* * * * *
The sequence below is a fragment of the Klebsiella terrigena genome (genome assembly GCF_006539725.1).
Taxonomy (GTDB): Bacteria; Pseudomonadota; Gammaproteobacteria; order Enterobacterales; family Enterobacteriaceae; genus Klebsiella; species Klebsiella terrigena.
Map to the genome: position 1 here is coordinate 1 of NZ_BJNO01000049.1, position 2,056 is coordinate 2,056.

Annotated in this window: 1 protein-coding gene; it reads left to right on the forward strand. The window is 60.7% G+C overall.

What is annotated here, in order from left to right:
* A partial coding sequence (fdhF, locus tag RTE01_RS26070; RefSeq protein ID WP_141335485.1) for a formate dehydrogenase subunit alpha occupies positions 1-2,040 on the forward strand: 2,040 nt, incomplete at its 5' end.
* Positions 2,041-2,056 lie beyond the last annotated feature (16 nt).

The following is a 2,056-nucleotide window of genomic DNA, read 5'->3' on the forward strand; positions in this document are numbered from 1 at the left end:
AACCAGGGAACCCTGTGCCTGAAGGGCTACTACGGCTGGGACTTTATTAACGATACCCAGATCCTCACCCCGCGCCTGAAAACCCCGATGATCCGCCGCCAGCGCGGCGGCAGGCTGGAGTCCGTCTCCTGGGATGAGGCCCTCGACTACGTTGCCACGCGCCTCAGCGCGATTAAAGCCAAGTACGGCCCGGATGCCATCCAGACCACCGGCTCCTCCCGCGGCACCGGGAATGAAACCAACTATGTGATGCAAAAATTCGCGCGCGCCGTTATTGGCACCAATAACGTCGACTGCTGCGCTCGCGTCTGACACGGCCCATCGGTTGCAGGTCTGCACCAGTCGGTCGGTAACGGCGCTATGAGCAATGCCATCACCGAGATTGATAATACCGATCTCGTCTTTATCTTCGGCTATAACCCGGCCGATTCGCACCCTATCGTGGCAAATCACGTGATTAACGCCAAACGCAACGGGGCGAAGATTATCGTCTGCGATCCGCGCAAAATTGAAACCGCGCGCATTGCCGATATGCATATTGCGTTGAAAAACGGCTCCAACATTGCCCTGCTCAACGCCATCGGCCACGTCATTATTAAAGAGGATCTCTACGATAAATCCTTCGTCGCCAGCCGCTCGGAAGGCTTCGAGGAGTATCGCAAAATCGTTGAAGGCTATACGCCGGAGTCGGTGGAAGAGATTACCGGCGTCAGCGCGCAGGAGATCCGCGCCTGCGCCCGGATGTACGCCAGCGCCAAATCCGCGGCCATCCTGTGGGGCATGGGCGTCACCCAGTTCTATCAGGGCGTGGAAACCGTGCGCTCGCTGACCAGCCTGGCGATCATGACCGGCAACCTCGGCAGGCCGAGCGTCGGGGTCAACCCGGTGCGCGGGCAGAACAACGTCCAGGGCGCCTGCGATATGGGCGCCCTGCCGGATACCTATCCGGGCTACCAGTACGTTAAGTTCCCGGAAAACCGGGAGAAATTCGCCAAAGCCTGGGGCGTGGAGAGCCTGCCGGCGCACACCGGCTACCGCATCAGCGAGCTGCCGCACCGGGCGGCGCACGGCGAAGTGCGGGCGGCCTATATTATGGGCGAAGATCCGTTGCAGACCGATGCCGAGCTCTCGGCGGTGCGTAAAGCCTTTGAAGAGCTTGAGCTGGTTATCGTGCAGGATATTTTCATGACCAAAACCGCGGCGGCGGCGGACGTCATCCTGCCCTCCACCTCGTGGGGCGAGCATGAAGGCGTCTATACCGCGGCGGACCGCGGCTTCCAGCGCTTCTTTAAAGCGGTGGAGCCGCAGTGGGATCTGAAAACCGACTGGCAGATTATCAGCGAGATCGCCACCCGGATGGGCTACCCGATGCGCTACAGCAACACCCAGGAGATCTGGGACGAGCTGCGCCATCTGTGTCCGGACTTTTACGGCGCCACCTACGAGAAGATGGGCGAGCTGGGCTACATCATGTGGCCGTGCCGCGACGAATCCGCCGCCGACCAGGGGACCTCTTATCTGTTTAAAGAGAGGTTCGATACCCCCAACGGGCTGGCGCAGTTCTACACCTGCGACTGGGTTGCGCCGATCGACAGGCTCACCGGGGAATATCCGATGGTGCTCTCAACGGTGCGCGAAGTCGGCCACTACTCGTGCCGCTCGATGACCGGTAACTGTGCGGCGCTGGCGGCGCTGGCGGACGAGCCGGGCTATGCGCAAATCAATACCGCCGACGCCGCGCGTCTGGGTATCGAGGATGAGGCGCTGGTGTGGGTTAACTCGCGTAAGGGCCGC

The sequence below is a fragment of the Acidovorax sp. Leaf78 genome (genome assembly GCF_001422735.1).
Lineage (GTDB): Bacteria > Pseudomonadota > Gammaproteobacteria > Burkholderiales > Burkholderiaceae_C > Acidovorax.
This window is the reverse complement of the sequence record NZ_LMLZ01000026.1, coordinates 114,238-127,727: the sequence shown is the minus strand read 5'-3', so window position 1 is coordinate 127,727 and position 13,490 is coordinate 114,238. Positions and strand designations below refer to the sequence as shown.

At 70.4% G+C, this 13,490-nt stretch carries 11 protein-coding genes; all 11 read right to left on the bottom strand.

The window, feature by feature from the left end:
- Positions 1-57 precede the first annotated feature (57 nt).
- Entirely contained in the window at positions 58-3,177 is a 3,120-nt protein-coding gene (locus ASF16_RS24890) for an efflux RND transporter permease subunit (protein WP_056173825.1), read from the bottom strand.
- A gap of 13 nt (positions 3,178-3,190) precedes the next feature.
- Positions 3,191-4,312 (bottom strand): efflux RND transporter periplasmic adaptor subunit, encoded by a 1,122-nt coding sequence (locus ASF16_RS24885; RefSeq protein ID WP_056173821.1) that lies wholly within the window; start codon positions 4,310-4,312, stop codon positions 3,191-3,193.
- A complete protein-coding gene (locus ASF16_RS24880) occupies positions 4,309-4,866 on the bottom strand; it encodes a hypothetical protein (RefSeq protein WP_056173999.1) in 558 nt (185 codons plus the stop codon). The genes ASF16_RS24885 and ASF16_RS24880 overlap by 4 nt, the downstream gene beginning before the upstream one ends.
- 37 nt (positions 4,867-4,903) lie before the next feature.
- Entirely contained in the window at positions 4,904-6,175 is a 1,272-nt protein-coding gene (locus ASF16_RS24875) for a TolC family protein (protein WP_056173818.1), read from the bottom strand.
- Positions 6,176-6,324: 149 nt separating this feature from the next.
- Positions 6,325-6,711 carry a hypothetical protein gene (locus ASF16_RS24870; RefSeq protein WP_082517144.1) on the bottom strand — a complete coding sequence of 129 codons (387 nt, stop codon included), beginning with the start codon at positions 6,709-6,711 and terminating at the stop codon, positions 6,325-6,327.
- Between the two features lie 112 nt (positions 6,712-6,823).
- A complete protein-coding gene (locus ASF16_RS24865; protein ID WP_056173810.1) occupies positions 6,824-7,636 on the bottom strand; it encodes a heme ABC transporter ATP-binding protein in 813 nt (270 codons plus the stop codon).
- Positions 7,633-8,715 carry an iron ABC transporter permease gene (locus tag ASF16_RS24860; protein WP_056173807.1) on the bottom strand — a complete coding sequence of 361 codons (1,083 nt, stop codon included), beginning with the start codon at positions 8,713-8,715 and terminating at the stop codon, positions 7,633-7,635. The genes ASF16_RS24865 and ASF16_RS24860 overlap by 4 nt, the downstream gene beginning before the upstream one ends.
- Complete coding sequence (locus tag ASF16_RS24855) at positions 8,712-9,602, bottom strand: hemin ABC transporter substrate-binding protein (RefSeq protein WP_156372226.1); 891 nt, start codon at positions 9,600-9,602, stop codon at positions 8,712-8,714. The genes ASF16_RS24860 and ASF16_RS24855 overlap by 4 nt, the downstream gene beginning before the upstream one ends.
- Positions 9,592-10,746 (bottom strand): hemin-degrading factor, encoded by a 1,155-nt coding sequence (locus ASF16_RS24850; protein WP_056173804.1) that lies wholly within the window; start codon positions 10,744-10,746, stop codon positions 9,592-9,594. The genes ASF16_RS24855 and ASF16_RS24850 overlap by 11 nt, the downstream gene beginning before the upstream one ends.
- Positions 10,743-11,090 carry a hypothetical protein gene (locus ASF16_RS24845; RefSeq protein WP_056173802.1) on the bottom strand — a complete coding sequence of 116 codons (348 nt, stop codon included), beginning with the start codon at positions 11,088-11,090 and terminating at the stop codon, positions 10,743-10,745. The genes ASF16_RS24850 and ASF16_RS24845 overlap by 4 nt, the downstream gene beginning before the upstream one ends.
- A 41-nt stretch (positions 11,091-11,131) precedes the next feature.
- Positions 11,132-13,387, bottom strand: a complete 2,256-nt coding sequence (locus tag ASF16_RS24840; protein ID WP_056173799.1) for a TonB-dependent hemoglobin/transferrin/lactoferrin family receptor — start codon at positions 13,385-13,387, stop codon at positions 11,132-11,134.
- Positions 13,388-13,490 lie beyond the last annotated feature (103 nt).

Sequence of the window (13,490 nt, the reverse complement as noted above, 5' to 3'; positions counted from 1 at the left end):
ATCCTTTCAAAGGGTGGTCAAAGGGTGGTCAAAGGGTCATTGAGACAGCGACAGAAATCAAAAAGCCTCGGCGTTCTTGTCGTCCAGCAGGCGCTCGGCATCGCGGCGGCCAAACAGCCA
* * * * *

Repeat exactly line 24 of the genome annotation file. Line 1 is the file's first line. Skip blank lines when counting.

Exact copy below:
- Between the two features lie 112 nt (positions 6,712-6,823).